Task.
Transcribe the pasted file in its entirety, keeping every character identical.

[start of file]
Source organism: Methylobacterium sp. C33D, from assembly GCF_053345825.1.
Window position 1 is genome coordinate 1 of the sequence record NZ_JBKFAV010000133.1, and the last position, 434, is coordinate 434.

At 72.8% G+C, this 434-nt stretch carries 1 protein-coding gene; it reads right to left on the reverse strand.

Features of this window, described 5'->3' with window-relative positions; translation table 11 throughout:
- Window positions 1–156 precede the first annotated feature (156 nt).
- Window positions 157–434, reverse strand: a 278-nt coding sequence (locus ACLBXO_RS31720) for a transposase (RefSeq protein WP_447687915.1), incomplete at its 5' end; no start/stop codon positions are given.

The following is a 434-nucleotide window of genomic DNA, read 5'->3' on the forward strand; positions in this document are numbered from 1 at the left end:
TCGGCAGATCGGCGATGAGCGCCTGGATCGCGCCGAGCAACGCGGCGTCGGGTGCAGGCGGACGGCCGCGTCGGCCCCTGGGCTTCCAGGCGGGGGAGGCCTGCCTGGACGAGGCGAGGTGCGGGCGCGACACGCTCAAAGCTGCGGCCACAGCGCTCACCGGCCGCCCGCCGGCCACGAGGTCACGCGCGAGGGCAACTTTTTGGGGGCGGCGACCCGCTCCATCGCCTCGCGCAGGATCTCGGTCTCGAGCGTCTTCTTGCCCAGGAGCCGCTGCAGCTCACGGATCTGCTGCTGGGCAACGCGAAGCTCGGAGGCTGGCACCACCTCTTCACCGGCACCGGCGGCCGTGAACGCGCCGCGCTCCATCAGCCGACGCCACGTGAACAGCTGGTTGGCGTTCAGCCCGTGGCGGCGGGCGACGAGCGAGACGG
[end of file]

Source organism: Methylobacterium sp. C33D, from assembly GCF_053345825.1.
Window position 1 is genome coordinate 1 of the sequence record NZ_JBKFAV010000133.1, and the last position, 434, is coordinate 434.

At 72.8% G+C, this 434-nt stretch carries 1 protein-coding gene; it reads right to left on the reverse strand.

Features of this window, described 5'->3' with window-relative positions; translation table 11 throughout:
- Window positions 1–156 precede the first annotated feature (156 nt).
- Window positions 157–434, reverse strand: a 278-nt coding sequence (locus ACLBXO_RS31720) for a transposase (RefSeq protein WP_447687915.1), incomplete at its 5' end; no start/stop codon positions are given.

The following is a 434-nucleotide window of genomic DNA, read 5'->3' on the forward strand; positions in this document are numbered from 1 at the left end:
TCGGCAGATCGGCGATGAGCGCCTGGATCGCGCCGAGCAACGCGGCGTCGGGTGCAGGCGGACGGCCGCGTCGGCCCCTGGGCTTCCAGGCGGGGGAGGCCTGCCTGGACGAGGCGAGGTGCGGGCGCGACACGCTCAAAGCTGCGGCCACAGCGCTCACCGGCCGCCCGCCGGCCACGAGGTCACGCGCGAGGGCAACTTTTTGGGGGCGGCGACCCGCTCCATCGCCTCGCGCAGGATCTCGGTCTCGAGCGTCTTCTTGCCCAGGAGCCGCTGCAGCTCACGGATCTGCTGCTGGGCAACGCGAAGCTCGGAGGCTGGCACCACCTCTTCACCGGCACCGGCGGCCGTGAACGCGCCGCGCTCCATCAGCCGACGCCACGTGAACAGCTGGTTGGCGTTCAGCCCGTGGCGGCGGGCGACGAGCGAGACGG